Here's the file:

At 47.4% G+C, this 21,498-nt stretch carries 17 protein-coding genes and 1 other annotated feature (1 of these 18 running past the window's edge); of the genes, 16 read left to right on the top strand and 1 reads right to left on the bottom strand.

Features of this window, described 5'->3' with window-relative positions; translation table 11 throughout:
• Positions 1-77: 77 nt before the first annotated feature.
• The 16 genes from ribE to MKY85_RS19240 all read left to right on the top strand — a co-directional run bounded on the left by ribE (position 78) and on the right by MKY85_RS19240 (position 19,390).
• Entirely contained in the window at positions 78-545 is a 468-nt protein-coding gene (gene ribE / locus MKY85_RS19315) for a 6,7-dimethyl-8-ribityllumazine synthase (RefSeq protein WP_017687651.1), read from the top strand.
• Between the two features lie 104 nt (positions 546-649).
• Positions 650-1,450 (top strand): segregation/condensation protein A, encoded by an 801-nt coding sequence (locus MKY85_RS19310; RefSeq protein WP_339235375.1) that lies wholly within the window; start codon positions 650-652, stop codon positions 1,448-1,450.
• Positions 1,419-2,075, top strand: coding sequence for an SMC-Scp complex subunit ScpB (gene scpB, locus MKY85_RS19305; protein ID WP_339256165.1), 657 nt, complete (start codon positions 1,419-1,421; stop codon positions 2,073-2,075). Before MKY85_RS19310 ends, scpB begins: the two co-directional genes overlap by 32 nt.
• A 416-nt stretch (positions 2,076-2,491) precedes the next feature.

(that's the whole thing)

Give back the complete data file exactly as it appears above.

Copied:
At 47.4% G+C, this 21,498-nt stretch carries 17 protein-coding genes and 1 other annotated feature (1 of these 18 running past the window's edge); of the genes, 16 read left to right on the top strand and 1 reads right to left on the bottom strand.

Features of this window, described 5'->3' with window-relative positions; translation table 11 throughout:
• Positions 1-77: 77 nt before the first annotated feature.
• The 16 genes from ribE to MKY85_RS19240 all read left to right on the top strand — a co-directional run bounded on the left by ribE (position 78) and on the right by MKY85_RS19240 (position 19,390).
• Entirely contained in the window at positions 78-545 is a 468-nt protein-coding gene (gene ribE / locus MKY85_RS19315) for a 6,7-dimethyl-8-ribityllumazine synthase (RefSeq protein WP_017687651.1), read from the top strand.
• Between the two features lie 104 nt (positions 546-649).
• Positions 650-1,450 (top strand): segregation/condensation protein A, encoded by an 801-nt coding sequence (locus MKY85_RS19310; RefSeq protein WP_339235375.1) that lies wholly within the window; start codon positions 650-652, stop codon positions 1,448-1,450.
• Positions 1,419-2,075, top strand: coding sequence for an SMC-Scp complex subunit ScpB (gene scpB, locus MKY85_RS19305; protein ID WP_339256165.1), 657 nt, complete (start codon positions 1,419-1,421; stop codon positions 2,073-2,075). Before MKY85_RS19310 ends, scpB begins: the two co-directional genes overlap by 32 nt.
• A 416-nt stretch (positions 2,076-2,491) precedes the next feature.